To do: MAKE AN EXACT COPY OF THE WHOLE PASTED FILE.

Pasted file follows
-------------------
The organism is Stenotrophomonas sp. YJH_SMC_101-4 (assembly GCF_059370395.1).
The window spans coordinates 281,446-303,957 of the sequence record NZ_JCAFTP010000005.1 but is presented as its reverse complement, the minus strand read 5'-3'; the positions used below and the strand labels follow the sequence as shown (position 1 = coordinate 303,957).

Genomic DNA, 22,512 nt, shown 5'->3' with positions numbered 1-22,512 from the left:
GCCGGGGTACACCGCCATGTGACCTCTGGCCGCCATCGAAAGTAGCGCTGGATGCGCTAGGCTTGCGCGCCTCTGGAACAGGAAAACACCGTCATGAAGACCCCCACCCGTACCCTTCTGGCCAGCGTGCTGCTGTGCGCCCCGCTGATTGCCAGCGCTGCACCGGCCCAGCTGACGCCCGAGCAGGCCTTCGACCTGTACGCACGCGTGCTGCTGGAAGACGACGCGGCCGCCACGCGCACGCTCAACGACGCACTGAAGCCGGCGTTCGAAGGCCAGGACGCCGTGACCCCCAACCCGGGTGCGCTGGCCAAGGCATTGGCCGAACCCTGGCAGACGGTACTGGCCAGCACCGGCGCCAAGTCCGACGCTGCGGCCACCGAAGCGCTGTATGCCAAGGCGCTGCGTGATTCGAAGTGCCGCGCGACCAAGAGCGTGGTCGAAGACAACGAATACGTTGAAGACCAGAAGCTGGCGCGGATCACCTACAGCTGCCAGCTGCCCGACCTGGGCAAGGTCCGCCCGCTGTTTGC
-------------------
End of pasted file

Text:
The organism is Stenotrophomonas sp. YJH_SMC_101-4 (assembly GCF_059370395.1).
The window spans coordinates 281,446-303,957 of the sequence record NZ_JCAFTP010000005.1 but is presented as its reverse complement, the minus strand read 5'-3'; the positions used below and the strand labels follow the sequence as shown (position 1 = coordinate 303,957).

Genomic DNA, 22,512 nt, shown 5'->3' with positions numbered 1-22,512 from the left:
GCCGGGGTACACCGCCATGTGACCTCTGGCCGCCATCGAAAGTAGCGCTGGATGCGCTAGGCTTGCGCGCCTCTGGAACAGGAAAACACCGTCATGAAGACCCCCACCCGTACCCTTCTGGCCAGCGTGCTGCTGTGCGCCCCGCTGATTGCCAGCGCTGCACCGGCCCAGCTGACGCCCGAGCAGGCCTTCGACCTGTACGCACGCGTGCTGCTGGAAGACGACGCGGCCGCCACGCGCACGCTCAACGACGCACTGAAGCCGGCGTTCGAAGGCCAGGACGCCGTGACCCCCAACCCGGGTGCGCTGGCCAAGGCATTGGCCGAACCCTGGCAGACGGTACTGGCCAGCACCGGCGCCAAGTCCGACGCTGCGGCCACCGAAGCGCTGTATGCCAAGGCGCTGCGTGATTCGAAGTGCCGCGCGACCAAGAGCGTGGTCGAAGACAACGAATACGTTGAAGACCAGAAGCTGGCGCGGATCACCTACAGCTGCCAGCTGCCCGACCTGGGCAAGGTCCGCCCGCTGTTTGC